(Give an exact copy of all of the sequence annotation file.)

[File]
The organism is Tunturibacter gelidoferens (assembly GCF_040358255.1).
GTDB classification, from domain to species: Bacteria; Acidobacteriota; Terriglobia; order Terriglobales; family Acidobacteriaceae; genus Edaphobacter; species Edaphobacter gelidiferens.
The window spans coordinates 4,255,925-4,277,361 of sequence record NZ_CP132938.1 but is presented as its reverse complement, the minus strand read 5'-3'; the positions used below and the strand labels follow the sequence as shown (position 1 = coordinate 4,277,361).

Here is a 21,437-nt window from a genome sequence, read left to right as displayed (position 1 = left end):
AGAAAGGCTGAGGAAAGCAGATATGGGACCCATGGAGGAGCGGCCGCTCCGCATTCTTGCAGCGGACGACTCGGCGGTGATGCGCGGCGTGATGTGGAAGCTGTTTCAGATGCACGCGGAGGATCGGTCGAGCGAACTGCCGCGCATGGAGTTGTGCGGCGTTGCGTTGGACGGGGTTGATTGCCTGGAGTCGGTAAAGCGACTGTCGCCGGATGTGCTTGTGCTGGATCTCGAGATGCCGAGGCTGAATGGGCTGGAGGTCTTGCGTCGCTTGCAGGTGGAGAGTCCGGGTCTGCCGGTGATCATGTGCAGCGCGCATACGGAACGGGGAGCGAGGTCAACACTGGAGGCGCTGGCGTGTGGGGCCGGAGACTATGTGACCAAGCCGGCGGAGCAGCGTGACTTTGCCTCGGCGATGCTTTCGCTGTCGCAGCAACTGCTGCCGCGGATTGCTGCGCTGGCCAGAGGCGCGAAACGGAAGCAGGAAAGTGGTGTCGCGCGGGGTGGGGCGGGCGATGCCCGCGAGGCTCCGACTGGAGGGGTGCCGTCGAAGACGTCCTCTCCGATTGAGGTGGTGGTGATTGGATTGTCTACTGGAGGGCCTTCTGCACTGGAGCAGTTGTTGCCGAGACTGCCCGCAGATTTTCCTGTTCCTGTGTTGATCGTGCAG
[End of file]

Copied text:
The organism is Tunturibacter gelidoferens (assembly GCF_040358255.1).
GTDB classification, from domain to species: Bacteria; Acidobacteriota; Terriglobia; order Terriglobales; family Acidobacteriaceae; genus Edaphobacter; species Edaphobacter gelidiferens.
The window spans coordinates 4,255,925-4,277,361 of sequence record NZ_CP132938.1 but is presented as its reverse complement, the minus strand read 5'-3'; the positions used below and the strand labels follow the sequence as shown (position 1 = coordinate 4,277,361).

Here is a 21,437-nt window from a genome sequence, read left to right as displayed (position 1 = left end):
AGAAAGGCTGAGGAAAGCAGATATGGGACCCATGGAGGAGCGGCCGCTCCGCATTCTTGCAGCGGACGACTCGGCGGTGATGCGCGGCGTGATGTGGAAGCTGTTTCAGATGCACGCGGAGGATCGGTCGAGCGAACTGCCGCGCATGGAGTTGTGCGGCGTTGCGTTGGACGGGGTTGATTGCCTGGAGTCGGTAAAGCGACTGTCGCCGGATGTGCTTGTGCTGGATCTCGAGATGCCGAGGCTGAATGGGCTGGAGGTCTTGCGTCGCTTGCAGGTGGAGAGTCCGGGTCTGCCGGTGATCATGTGCAGCGCGCATACGGAACGGGGAGCGAGGTCAACACTGGAGGCGCTGGCGTGTGGGGCCGGAGACTATGTGACCAAGCCGGCGGAGCAGCGTGACTTTGCCTCGGCGATGCTTTCGCTGTCGCAGCAACTGCTGCCGCGGATTGCTGCGCTGGCCAGAGGCGCGAAACGGAAGCAGGAAAGTGGTGTCGCGCGGGGTGGGGCGGGCGATGCCCGCGAGGCTCCGACTGGAGGGGTGCCGTCGAAGACGTCCTCTCCGATTGAGGTGGTGGTGATTGGATTGTCTACTGGAGGGCCTTCTGCACTGGAGCAGTTGTTGCCGAGACTGCCCGCAGATTTTCCTGTTCCTGTGTTGATCGTGCAG